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Valerie Easton is a weekly garden columnist for Pacific Northwest Magazine of The Seattle Times. She has contributed articles on gardens, homes, and the people who make them to a variety of magazines, including Metropolitan Home, Fine Gardening, and Gardens Illustrated. Valerie trained as a Master Gardener and was for eighteen years the horticultural librarian at the University of Washington in Seattle. She gardens, teaches yoga, and blogs (www.valeaston.com) in the village of Langley, on Whidbey Island, Washington, and her own garden has been published in The New York Times, This Old House, and Horticulture. Her Timber Press books include The New Low-Maintenance Garden and A Pattern Garden.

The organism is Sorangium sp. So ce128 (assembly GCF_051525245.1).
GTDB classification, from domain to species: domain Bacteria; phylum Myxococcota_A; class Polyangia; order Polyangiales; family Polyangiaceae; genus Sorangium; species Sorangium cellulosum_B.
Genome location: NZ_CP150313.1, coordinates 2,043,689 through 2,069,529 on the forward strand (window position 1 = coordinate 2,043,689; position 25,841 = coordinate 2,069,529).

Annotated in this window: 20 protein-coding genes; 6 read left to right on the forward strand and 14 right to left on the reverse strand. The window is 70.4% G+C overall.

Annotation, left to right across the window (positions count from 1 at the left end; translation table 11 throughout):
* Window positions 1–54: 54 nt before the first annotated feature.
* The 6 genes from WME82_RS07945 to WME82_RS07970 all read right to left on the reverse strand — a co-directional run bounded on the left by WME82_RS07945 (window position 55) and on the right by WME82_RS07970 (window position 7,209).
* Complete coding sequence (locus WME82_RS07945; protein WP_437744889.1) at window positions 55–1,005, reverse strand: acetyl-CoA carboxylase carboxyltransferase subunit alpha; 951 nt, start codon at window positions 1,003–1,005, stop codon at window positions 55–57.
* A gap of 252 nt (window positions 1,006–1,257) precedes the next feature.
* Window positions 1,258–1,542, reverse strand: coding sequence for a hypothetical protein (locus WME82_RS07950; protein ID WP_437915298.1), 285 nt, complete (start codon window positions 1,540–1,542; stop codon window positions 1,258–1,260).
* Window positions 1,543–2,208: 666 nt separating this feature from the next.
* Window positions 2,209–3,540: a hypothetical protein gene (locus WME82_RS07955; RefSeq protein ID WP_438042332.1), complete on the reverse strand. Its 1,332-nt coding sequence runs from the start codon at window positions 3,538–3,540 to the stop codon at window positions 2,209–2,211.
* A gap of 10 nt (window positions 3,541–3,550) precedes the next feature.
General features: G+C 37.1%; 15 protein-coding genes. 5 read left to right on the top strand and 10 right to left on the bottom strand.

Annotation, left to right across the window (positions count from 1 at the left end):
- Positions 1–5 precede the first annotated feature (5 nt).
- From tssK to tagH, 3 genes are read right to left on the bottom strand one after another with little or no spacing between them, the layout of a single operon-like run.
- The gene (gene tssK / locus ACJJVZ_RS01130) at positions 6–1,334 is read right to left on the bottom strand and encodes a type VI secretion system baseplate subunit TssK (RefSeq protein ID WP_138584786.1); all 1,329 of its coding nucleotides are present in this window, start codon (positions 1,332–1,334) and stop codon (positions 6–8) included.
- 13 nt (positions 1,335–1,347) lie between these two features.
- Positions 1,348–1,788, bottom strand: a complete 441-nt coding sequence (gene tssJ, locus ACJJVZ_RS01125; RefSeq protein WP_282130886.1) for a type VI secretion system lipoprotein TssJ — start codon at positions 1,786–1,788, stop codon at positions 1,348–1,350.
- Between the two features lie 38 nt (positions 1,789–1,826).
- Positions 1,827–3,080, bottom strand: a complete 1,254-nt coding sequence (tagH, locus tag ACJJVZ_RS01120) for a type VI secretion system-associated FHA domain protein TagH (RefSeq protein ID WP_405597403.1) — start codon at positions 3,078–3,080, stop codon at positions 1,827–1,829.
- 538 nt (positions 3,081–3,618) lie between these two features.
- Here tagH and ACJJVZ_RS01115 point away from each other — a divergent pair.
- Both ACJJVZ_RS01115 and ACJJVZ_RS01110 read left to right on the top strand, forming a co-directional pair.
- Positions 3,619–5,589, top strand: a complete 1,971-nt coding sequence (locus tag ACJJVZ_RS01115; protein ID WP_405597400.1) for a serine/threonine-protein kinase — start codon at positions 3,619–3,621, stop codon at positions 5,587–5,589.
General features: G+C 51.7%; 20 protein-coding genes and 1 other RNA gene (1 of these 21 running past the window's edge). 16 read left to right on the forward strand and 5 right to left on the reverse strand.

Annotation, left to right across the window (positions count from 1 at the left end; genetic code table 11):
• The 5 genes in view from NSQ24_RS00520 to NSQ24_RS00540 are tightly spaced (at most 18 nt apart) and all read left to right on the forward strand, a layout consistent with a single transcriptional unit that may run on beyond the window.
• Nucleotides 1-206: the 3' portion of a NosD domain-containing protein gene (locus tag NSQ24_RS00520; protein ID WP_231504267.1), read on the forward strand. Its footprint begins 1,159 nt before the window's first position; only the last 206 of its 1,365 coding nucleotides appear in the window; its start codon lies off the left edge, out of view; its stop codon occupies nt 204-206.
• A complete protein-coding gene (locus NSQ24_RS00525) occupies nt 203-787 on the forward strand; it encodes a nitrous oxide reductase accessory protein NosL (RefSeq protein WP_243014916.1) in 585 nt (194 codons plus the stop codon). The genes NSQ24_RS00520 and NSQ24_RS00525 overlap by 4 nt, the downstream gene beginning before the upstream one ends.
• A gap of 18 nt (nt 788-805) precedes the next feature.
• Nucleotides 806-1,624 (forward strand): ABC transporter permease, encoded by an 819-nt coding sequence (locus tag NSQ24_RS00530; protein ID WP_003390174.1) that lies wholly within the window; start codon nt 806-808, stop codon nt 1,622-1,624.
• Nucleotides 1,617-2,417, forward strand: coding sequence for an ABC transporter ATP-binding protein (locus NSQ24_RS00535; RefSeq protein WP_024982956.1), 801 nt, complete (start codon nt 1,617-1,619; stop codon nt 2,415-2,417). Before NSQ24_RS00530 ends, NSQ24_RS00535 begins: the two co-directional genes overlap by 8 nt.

I don't recommend many books, but this one I really like. More than a coffee-table picture book of gardens, it provides serious food for thought in landscape planning. ... Photographs in [it] are very attractive. Grand Rapids Press 20070311 A garden design book that may very well become a classic. -- Karen Preuss Northwest Garden News 20070401 Starts with the complex garden design concepts employed by professionals, and demystifies them for home gardeners. ... Easton's writing is thoughtful and inviting. -- Barbara Lloyd McMichael Kitsap Sun 20070429 I've never particularly thought about 'patterns' in garden design, but I've now been convinced that they are a fundamental part of the design process. ... This is a book that every designer should have as a reference - it's a wonderful and surprising new take on design concepts that will make every garden a splendid new experience. -- Jane Berger Garden Design Online 20070516 Provides thoughtful, engaging counsel for the novice gardener and inspiration for the experienced one. -- Deborah Hornblow Hartford Courant 20070412 With this lusciously photographed book ... [Easton] proves to have a keen design eye. Beautiful and worth reading. -- Jennifer Jewell Colorado Homes & Lifestyles 20070501 The dry days of June are good for redesigning the garden. For great ideas on the subject, pick up A Pattern Garden. -- Jim McCausland Sunset 20070601 Really makes you take a deeper look at your garden to determine what elements create an inviting, comfortable, and intimate environment. Bulletin of the California Horticultural Society 20070601 Ms. Easton has an accessible, down-to-earth style in the book. ... When she writes or talks about her own garden and others, one is led to believe that even the most rank beginner should just do it: go ahead and decide where that path should go, imagine where it will lead, and what might lie, like a surprise, or a sanctuary, at the end. -- Anne Raver New York Times 20070621 [Easton] has a clear, approachable writing style that gives even the most novice of gardeners the confidence to apply these patterns to their own gardens. -- Karen Preuss Pacific Horticulture 20070701 Offers an abundance of beautiful photographs and inspiring and well-organized design ideas, but also provides insight into why these things matter. ... Explores garden making as an enlivening process that draws on every aspect of human experience. -- Virginia Small American Gardener 20070701 Top of the list is Valerie Easton's A Pattern Garden which has all the earmarks of an award-winning classic. ... This is a book to spend time with, and it's one where the text is critically important - don't just look at the pictures. ... A must-read. -- Linda Brazill Capital Times (Madison) 20070728 A great gift for any gardener that wants to realize more of the potential of their garden site. I have already started looking at my garden with new 'pattern eyes' and will use the concepts to add that ephemeral enchantment. -- Cheval Force Opp Washington Gardener 20070901 Val Easton's warm and clear writing style is very familiar, but her subject matter in this book breaks new ground as she applies the architectural concepts of patterns, or putting 'human instincts into words,' to garden settings. -- Brian Thompson Washington Park Arboretum Bulletin 20071001 Easton identifies fourteen garden patterns with innate, universal appeal. She addresses how to use elements of design ... to create spaces that soothe, intrigue, or surprise us. ... Sumptuous accompanying photos will enchant you. -- Maia Eisen Tacoma East King Trailhead 20070101 Along with a wealth of design ideas, Easton gives us insight into why and how these design elements work on the psyche. -- Catriona Tudor Erler Smith Mountain Laker 20071101 Easton's design ideas are chosen for a timeless quality: an intimate bower of plants, dappled sunlight, reflection of water, the gentle give of moss underfoot. This is a unique book for contemplative garden design. Green Bay Press-Gazette 20080202 Offers wonderful insight for garden designers as well as those of us who find gardening a relaxing romp through the soil. ... There is a richness of content offering garden lovers a chance to dream, plan, and consider architectural elements as food for thought. -- Kathleen Peabody Grosse Pointe News 20080207 The book contains the most beautiful prose. It reads almost like poetry. The many photographs by three different artists are stunning, and include various gardens to give context to a chapter's discussion. -- Thomas Mickey Seacoast Home & Garden magazine 20080415